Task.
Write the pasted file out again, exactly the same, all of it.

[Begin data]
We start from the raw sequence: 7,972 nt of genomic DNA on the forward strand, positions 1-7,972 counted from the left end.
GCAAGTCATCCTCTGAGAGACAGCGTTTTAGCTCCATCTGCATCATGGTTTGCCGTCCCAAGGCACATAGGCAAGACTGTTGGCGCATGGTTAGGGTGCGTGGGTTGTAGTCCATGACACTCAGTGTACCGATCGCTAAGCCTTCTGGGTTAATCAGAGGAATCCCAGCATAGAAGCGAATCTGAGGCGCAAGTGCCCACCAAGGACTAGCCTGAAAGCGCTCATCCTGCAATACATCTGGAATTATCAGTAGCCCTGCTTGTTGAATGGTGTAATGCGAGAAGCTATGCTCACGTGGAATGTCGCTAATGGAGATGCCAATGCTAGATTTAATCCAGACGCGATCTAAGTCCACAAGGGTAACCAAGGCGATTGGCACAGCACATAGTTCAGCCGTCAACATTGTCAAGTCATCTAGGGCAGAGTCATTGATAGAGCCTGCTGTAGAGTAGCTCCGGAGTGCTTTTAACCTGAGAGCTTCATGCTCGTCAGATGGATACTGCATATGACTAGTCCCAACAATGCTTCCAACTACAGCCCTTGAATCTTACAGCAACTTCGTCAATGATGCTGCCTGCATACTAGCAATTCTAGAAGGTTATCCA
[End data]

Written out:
We start from the raw sequence: 7,972 nt of genomic DNA on the forward strand, positions 1-7,972 counted from the left end.
GCAAGTCATCCTCTGAGAGACAGCGTTTTAGCTCCATCTGCATCATGGTTTGCCGTCCCAAGGCACATAGGCAAGACTGTTGGCGCATGGTTAGGGTGCGTGGGTTGTAGTCCATGACACTCAGTGTACCGATCGCTAAGCCTTCTGGGTTAATCAGAGGAATCCCAGCATAGAAGCGAATCTGAGGCGCAAGTGCCCACCAAGGACTAGCCTGAAAGCGCTCATCCTGCAATACATCTGGAATTATCAGTAGCCCTGCTTGTTGAATGGTGTAATGCGAGAAGCTATGCTCACGTGGAATGTCGCTAATGGAGATGCCAATGCTAGATTTAATCCAGACGCGATCTAAGTCCACAAGGGTAACCAAGGCGATTGGCACAGCACATAGTTCAGCCGTCAACATTGTCAAGTCATCTAGGGCAGAGTCATTGATAGAGCCTGCTGTAGAGTAGCTCCGGAGTGCTTTTAACCTGAGAGCTTCATGCTCGTCAGATGGATACTGCATATGACTAGTCCCAACAATGCTTCCAACTACAGCCCTTGAATCTTACAGCAACTTCGTCAATGATGCTGCCTGCATACTAGCAATTCTAGAAGGTTATCCA